Covid-19 has exposed the fragility of the Spanish Government led by Pedro Sánchez. Mr Sánchez presides over a coalition cabinet made up of the social democrats (PSOE) and the extreme left (Podemos) with a combined number of 155 seats, in a 350 seats national parliament. Lacking an absolute majority in parliament, the government of Pedro Sánchez had, since the beginning of the legislature, to negotiate point by point every new piece of legislation and major decision with various parties such as the Basque nationalists of the PNV or the Catalan sovereigntists of the ERC.
Albeit Spain’s majoritarian model has prevailed since the transition to democracy in 1978, in recent months, it has been transformed into a de facto consociational model. Spain’s territorial organisation and subsequent emergence of multilevel parties – national, regional and local – has been crucial in determining the strategic behaviour of the political parties represented in both electoral and institutional spaces. Thus, the Non State-Wide Parties (NSWP) represented in the national parliament tend to position themselves strategically according to the degree of costs and benefits that their decision brings to their main level of action, the regional one. As Juan Linz has argued, among the Non State-Wide Parties there are dynamics of loyalty, semi-loyalty and disloyalty towards the state depending on the degree of opportunity for the regional/territorial minority they represent.
Since the beginning of the Covid-19 crisis, NSWP have behaved according to the categories proposed by Linz displayig support, abstention or rejection of the declaration of the state of emergency (Table 1). In Spain, the state of emergency is declared by the Government, which needs to be ratified in Parliament by a simple majority. The high ideological polarisation that exists at present in Spain, with the extreme right-wing party VOX and the centre-right party PP taking a firm anti-government stance, forces the Government to rely on the regionalist political parties for support.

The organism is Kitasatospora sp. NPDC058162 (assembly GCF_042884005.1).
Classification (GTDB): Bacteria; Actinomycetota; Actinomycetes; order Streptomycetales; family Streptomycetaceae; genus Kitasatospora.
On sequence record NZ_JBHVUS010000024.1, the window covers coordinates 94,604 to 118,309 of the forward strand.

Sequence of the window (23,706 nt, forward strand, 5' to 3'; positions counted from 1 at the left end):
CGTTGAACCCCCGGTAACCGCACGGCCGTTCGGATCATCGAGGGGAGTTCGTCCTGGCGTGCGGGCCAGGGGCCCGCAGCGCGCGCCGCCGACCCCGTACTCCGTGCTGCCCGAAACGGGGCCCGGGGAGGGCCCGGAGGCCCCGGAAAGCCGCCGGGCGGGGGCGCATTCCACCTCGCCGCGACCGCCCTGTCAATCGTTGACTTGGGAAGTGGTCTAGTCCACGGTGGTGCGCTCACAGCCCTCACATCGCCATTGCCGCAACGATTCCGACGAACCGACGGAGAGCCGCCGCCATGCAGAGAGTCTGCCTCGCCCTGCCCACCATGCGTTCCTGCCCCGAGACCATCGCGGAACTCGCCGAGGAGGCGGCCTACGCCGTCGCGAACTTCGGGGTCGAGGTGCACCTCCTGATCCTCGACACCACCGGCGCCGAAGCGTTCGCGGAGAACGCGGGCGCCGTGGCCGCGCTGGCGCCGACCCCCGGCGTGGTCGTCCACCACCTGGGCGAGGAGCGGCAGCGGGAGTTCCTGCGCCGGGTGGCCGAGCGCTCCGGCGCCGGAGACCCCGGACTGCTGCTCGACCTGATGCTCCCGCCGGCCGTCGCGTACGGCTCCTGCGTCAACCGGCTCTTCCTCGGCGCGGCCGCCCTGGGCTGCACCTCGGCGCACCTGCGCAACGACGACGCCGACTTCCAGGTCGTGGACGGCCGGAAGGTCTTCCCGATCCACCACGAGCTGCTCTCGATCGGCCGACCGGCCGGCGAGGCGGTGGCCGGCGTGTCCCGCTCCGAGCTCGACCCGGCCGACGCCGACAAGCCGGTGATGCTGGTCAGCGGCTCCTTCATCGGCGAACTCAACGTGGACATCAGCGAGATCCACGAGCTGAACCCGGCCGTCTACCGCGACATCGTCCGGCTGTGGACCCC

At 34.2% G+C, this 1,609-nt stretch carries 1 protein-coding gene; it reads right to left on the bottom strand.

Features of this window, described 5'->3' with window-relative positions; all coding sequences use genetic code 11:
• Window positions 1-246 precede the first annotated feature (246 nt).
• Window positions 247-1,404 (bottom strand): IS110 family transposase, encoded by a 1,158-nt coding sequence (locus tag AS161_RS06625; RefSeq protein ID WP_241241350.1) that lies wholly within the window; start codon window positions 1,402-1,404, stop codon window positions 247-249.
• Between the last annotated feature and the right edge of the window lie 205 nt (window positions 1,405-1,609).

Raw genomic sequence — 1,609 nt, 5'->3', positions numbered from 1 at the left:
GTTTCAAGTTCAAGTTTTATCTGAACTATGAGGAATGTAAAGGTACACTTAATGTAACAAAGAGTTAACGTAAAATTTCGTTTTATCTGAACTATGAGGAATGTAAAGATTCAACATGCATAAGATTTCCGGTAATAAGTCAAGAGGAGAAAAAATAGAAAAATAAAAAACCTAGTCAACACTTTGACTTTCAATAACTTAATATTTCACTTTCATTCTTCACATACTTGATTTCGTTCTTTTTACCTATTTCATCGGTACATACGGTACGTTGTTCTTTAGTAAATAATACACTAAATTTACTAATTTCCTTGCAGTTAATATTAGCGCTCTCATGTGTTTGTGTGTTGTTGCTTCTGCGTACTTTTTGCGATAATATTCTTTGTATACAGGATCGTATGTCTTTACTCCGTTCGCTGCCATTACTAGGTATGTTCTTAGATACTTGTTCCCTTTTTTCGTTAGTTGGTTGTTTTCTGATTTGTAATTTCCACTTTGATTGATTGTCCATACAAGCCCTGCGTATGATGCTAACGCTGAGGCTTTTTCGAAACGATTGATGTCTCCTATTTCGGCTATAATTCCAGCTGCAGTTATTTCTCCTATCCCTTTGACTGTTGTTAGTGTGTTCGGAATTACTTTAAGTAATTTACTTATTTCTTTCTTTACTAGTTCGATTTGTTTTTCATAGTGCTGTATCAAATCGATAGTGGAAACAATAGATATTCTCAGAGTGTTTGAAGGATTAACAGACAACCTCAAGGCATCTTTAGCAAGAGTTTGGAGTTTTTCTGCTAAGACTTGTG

We can identify three stages in the behaviour of NSWP. The first stage, which begins with the first declaration of the state of emergency proposed by the Spanish Government on 14th of March to its third extension in Parliament on 22nd of April, was characterised by maximum loyalty among the majority of the regional political parties, with the Catalan ERC and Basque EH-Bildu sovereigntists remaining in a position of semi-loyalty and the anti-system CUP in a position of disloyalty. Overall, this first stage is marked by a consensus on health measures, confinement of people and the territorial closure of the Autonomous Communities.
The second stage takes place between the fourth extension on 6th of May and the fifth extension approved on 20th of May. Here, NSWP begin a harsh criticism of Pedro Sanchez’s executive, denouncing re-centralising policies that did not respect the self-governing territories. The Basque nationalists of the PNV argued in favour of co-governance, while the sovereigntists of ERC choose to vote against the extensions of the state of emergency, claiming that competences were being taken away from the Government of Catalonia. Other regional parties such as the Valencian party Compromís hardened their position denouncing the lack of sensibility of the Spanish Government with respect to its Autonomous Communities.
In the case of the last vote on the state of emergency on 3rd of June, both the Catalan sovereigntists of ERC and the Basque nationalists of the PNV displayed semi-loyalty attitudes demanding from the Spanish Government that the health competences, as well as management of EU funds, be returned to the governments of the Autonomous Communities in Phase 3 of de-escalation. It was also agreed to activate the negotiation table between the Government of Catalonia and Spain.
In conclusion, although the Coronavirus crisis has in many ways increased the sense of loyalty to the state, the truth is that regional political parties have used support, abstention or rejection of the state of emergency measures to maximise their benefits at the regional/territorial level. In this context, it is evident that in multilevel systems there are difficulties in maintaining consensus and stability, more so in a situation of high ideological and national(list) polarisation and multipartyism. The case of Spain is a useful case in point.
Ayoze Corujo is a PhD student in Political Science at the Universidad Nacional de Educación a Distancia (UNED) in Spain.